• John Diamond-Nigh

Siri, take me to Cleveland

Updated: Jul 14, 2019

#Robert Macfarlane, on enchantment:

Maps such as these, held in the mind, are alert to a landscape’s volatility as well as to its fixtures. They are born of the sophisticated literacy of a place, rather than aspiring solely to the neutral organization of data. We cannot navigate and place ourselves only with maps that make the landscape dream-proof, impervious to the imagination. Such maps–and the road map is first among them–encourage the elimination of wonder from our relationships with the world. And once wonder has been chased from our thinking about the land, then we are lost.

Siri pouts when we stop for lunch. In her world of meticulous pragmatism, food is a rebellious deviation. It hardly bears wondering what expletives would fill the car if we took a detour to look at a tree. She’d slap our wrists if she could.

What is Macfarlane driving at? And where else could his notion of maps be applied? How else do we dream-proof our lives?

I recall our family picking up a skinny, bedraggled, crazy, young pilgrim in Syria; he drove with us for four or five miles to see the ruins of Ephesus. He was walking from London to Jerusalem. He could only ride with us because, the next day, he’d be traversing the same road on foot. His route was a meander; he spun off here to see some obscure ruins, or there for a swim in the sea (precisely what we were doing in our camper). When we first came upon him, he was encircled by a half dozen dogs nipping at his ankles, twirling his walking stick in arabesques of self-defense. He had other tales of peril, but what a walk. What a year of life. And I hope, in Jerusalem, that he got the full atonement he was aiming for.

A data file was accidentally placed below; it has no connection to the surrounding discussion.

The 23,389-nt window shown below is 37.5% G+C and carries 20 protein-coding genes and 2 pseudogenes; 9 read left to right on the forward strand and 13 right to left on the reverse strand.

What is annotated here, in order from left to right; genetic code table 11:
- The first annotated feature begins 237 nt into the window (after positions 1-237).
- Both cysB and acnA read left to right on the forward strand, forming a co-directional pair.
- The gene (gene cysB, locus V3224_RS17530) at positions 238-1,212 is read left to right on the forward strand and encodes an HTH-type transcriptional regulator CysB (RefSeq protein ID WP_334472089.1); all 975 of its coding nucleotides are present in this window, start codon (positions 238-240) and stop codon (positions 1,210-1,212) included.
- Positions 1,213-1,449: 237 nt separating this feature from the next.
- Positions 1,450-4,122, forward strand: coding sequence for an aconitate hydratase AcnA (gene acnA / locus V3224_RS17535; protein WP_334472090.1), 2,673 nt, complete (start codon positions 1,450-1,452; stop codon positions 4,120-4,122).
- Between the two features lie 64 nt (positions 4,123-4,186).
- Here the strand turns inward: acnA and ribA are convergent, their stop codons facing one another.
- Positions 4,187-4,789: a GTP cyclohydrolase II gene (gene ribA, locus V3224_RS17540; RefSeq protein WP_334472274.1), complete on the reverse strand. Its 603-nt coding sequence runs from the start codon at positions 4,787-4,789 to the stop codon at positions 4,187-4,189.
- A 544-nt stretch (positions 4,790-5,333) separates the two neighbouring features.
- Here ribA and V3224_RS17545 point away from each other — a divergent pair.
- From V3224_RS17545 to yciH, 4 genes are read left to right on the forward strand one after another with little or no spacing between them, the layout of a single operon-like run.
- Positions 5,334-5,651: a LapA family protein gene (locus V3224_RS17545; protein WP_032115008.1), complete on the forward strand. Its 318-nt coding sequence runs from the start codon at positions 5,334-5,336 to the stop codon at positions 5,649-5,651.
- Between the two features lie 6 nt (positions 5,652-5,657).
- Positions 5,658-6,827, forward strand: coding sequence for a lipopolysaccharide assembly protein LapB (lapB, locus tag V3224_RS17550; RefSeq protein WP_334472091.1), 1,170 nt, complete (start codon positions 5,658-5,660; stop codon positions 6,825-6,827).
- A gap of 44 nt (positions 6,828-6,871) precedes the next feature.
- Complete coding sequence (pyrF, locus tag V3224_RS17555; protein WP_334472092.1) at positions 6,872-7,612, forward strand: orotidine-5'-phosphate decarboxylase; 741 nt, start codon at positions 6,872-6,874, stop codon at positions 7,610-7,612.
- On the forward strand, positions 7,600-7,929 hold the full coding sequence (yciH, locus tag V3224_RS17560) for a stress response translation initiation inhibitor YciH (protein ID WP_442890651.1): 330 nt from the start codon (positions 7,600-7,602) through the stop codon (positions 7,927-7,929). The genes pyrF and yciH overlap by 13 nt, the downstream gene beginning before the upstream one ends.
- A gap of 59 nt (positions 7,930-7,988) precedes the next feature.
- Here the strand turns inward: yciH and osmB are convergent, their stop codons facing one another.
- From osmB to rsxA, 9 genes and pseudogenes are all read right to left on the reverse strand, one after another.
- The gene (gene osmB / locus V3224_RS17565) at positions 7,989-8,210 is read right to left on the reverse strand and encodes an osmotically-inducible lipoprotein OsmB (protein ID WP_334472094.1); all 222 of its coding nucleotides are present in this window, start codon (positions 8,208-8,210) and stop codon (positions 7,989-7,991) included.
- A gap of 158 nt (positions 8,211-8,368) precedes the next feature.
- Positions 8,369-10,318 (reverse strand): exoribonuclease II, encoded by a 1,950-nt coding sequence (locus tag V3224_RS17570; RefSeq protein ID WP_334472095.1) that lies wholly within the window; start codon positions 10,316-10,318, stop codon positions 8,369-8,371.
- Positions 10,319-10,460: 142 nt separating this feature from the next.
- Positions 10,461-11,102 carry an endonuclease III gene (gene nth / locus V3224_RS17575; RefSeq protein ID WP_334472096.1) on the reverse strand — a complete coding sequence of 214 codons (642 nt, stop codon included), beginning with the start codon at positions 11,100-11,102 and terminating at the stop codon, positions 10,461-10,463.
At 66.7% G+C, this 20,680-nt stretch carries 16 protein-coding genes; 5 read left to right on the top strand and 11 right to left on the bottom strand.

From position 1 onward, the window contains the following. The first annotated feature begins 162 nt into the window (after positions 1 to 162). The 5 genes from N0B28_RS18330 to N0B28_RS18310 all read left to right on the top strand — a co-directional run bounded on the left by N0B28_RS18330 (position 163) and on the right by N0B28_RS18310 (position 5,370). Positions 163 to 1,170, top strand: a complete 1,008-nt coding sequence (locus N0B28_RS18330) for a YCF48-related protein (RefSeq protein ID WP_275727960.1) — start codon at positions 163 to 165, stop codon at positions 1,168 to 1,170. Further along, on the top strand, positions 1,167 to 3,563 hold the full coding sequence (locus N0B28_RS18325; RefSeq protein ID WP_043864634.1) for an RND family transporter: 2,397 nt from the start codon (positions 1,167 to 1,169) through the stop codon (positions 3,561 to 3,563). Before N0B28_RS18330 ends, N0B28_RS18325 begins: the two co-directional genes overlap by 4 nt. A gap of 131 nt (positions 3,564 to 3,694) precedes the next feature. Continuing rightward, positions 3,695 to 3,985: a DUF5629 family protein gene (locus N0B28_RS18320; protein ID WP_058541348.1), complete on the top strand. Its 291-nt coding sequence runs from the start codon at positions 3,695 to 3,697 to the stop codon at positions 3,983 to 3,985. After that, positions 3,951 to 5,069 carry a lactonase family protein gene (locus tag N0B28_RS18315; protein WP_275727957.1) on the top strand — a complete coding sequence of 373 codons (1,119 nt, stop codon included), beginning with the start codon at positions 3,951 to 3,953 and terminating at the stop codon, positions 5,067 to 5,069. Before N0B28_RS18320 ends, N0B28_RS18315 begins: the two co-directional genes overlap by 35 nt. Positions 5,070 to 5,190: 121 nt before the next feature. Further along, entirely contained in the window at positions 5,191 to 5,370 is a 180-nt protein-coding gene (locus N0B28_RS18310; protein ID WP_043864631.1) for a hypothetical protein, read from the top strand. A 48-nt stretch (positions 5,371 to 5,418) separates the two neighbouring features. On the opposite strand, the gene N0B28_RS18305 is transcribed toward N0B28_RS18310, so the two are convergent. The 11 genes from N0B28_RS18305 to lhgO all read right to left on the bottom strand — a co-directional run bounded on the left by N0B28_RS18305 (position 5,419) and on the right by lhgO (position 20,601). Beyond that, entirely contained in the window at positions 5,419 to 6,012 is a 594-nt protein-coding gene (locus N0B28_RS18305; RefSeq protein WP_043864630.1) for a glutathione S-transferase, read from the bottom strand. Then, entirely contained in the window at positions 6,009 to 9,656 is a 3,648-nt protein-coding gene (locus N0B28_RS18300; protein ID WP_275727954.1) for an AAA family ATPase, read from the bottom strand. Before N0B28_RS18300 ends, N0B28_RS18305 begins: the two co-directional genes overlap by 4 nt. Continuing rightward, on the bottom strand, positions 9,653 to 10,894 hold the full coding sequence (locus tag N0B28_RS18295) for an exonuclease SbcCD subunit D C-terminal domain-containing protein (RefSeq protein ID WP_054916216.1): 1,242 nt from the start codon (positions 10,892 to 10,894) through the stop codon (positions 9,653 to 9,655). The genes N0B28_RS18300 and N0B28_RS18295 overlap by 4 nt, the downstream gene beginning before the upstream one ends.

Of those of us who try to graft as much #enchantment onto, or into, our lives, we all of us have something of the #pilgrim in us too. Yeats referred to the pilgrim soul as his highest ideal: Macfarlane may use a road map, but prefers a wonder map.

We are lost, Macfarlane says. That actually is a little odd, given that his books are a persistent summons to get lost. He, on his journeys, does so all the time. He loves unanticipated storms, getting drenched. The things and people he bumps into are what he writes about. I know several photographers: for them too, life is a serendipitous prowl. They often get soaked.

#Machiavelli once observed that the morality of Christianity and that of democracy (or republicanism, for Machiavelli) are incompatible; one is authoritarian and often falls for the worst leaders: the other relies on each of us being free to think as well and clearly as we can for ourselves, following our own scrupulous nose. Two kinds of #maps. In the former we walk on a straight and narrow path (from Lexington to Cincinnati, straight up 65); in the latter, we are often lost.

#Experimentation has alway been a hallmark both of science and of art. It should be a hallmark of all of our lives. How many revelations in each of those domains come by means of surprise? That isn’t being saved. That’s being alert.

Back to wonder. It is not an acquisition, it is not an accident, it is a map, one that follows us as often as we follow it. From #John Muir to Robert Macfarlane, underneath their extolling texts about landscape and wildness, looms a larger text about our capacities for #wonder; equally so, lamenting the corrosion and ‘development’ of our landscapes, our language, our culture, our homes, our privacy–you name it–lies a lament for our dwindling milieu for enchantment.

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